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Legius syndrome, also known as NF1-like syndrome, is a rare, genetic skin pigmentation disorder characterized by multiple café-au-lait macules with or without axillary or inguinal freckling.
ORPHA:137605Classification level: Disorder
The prevalence of Legius syndrome is not known. Fewer than 200 cases have been reported to date. Prevalence may be higher than expected due to misdiagnosis of cases as neurofibromatosis type 1 (NF1, see this term). The incidence of NF1 is reported to be 1/3000, and about 2% of patients fulfilling diagnostic criteria for NF1 are found to have the genetic mutation underlying Legius syndrome (SPRED1).
The clinical presentation of Legius syndrome is very similar to that of NF1. Patients typically present with multiple café-au-lait spots sometimes associated with intertriginous freckling, but lack Lisch nodules, optic pathway gliomas, bone abnormalities, neurofibromas or other tumor manifestations. The number of café-au-lait macules tends to increase with age during childhood. Other less common manifestations include short stature, macrocephaly, Noonan-like facies, pectus excavatum/carinatum, lipomas, hypopigmented macules, vascular lesions, learning disabilities, attention deficit/hyperactivity disorder (ADHD), and developmental delay.
Legius syndrome is caused by heterozygous inactivating mutations in the SPRED1 gene (15q14), involved in regulation of the RAS-MAPK signal transduction pathway. Nearly 100 different mutations in this gene have been identified. The proportion of cases related to de novo mutations is not yet known. No genotype-phenotype correlations have been found.
About 50% of patients with Legius syndrome fulfill the diagnostic criteria for NF1, but they have a far milder phenotype compared to NF1 patients. Diagnosis based solely on the presence of clinical features is difficult, given the overlap with other disorders characterized by multiple café-au-lait spots. The presence of characteristic clinical signs in parents of affected individuals is supportive of diagnosis. However, molecular genetic testing is required to confirm the diagnosis and testing is available on a clinical basis.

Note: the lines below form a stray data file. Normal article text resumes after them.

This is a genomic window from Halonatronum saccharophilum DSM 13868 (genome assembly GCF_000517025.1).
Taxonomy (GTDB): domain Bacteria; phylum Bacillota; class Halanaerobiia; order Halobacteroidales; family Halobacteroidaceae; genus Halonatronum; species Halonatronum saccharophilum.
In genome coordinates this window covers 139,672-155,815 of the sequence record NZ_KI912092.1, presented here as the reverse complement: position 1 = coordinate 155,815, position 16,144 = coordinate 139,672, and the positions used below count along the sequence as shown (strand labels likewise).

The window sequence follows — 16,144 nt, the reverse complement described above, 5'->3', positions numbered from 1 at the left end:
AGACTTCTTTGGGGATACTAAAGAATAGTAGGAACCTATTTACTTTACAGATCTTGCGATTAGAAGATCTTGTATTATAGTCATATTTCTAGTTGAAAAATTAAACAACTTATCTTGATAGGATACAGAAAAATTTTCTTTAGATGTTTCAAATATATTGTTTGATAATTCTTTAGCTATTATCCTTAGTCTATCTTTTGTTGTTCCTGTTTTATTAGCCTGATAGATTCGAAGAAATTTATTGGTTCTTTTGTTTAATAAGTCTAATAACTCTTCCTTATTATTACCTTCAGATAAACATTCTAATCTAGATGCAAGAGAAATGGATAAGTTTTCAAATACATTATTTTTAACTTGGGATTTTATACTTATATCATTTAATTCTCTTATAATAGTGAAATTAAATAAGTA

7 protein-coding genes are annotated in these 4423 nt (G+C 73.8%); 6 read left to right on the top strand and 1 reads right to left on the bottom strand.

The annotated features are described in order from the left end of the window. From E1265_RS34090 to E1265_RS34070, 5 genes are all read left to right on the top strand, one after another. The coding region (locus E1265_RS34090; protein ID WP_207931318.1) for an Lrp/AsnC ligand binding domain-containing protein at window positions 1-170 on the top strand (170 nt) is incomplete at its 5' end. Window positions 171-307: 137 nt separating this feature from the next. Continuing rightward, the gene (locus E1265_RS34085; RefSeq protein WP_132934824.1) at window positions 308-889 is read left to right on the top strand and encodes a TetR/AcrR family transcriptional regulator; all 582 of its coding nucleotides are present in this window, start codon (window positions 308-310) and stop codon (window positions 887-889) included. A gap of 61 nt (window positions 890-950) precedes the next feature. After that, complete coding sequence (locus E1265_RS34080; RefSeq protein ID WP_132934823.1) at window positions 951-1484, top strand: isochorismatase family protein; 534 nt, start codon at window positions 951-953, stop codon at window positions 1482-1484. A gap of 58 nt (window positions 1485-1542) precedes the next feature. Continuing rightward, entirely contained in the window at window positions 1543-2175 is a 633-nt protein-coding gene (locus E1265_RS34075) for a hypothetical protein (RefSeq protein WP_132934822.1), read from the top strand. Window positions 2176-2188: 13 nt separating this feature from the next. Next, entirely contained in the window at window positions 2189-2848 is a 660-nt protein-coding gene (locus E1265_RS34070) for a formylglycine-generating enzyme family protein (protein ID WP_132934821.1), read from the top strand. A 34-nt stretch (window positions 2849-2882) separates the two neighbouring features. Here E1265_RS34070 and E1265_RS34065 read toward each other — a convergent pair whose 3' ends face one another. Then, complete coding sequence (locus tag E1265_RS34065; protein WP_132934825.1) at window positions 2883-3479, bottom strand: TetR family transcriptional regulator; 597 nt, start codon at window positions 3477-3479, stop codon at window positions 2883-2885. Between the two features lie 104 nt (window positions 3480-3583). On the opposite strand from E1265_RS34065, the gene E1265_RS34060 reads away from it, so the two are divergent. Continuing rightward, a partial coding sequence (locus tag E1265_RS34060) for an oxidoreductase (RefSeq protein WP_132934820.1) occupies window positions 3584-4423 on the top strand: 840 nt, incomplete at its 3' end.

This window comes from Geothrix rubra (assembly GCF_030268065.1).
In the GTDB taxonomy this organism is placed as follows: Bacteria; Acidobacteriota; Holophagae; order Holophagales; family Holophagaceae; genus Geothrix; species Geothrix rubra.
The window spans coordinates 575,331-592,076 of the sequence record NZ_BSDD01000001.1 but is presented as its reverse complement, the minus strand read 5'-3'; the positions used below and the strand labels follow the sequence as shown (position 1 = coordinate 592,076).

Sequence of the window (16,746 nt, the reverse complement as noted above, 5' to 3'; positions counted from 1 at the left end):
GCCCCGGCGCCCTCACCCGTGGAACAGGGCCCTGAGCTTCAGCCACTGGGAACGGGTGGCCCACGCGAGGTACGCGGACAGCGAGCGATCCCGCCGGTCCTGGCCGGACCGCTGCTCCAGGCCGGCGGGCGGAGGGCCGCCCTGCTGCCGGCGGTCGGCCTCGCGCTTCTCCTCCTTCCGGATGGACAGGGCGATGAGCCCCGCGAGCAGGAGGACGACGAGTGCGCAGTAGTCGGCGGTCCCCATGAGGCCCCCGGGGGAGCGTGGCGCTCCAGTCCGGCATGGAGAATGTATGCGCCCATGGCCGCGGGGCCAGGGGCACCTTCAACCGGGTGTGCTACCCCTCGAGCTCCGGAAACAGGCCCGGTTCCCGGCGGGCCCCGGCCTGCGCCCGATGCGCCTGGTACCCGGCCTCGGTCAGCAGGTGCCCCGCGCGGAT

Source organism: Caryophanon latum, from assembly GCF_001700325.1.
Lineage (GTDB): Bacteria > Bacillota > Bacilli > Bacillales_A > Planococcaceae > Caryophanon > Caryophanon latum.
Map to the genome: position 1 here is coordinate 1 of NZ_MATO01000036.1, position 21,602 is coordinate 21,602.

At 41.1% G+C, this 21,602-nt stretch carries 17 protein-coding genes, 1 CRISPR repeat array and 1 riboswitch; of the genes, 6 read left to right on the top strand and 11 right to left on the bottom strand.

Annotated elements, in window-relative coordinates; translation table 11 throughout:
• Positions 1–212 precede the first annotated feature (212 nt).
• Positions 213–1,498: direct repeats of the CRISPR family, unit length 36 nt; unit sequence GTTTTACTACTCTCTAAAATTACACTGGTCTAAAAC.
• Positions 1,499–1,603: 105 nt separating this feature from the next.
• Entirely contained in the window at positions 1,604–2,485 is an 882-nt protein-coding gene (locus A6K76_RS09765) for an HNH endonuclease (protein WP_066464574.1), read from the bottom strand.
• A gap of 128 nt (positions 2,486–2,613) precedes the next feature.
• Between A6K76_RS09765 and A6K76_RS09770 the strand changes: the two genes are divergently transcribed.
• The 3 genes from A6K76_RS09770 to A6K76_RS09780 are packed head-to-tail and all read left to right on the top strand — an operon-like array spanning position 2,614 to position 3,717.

Legius syndrome is differentiated from NF1 by the absence of the non-pigmentary clinical manifestations seen in this disorder (i.e. Lisch nodules, neurofibromas, optic glioma, bone abnormalities). Correct diagnosis is essential because of the differences in prognosis and long-term monitoring between Legius syndrome and NF1. Other disorders to consider include Noonan syndrome, Noonan syndrome with lentigines (LEOPARD syndrome), and McCune-Albright syndrome (see these terms).
Prenatal diagnosis is possible and requires prior identification of the disease-causing mutation in the family.
Legius syndrome follows an autosomal dominant pattern of inheritance. Genetic counseling should be provided to affected families.
Management and treatment
Drug therapy should be considered for the behavioral manifestations of the disorder (ADHD). Physical, speech, and occupational therapy is recommended for those with developmental delay and educational support for those with learning difficulties.
Given the current knowledge of disease manifestations and complications, the prognosis for patients with Legius syndrome is considered to be very good.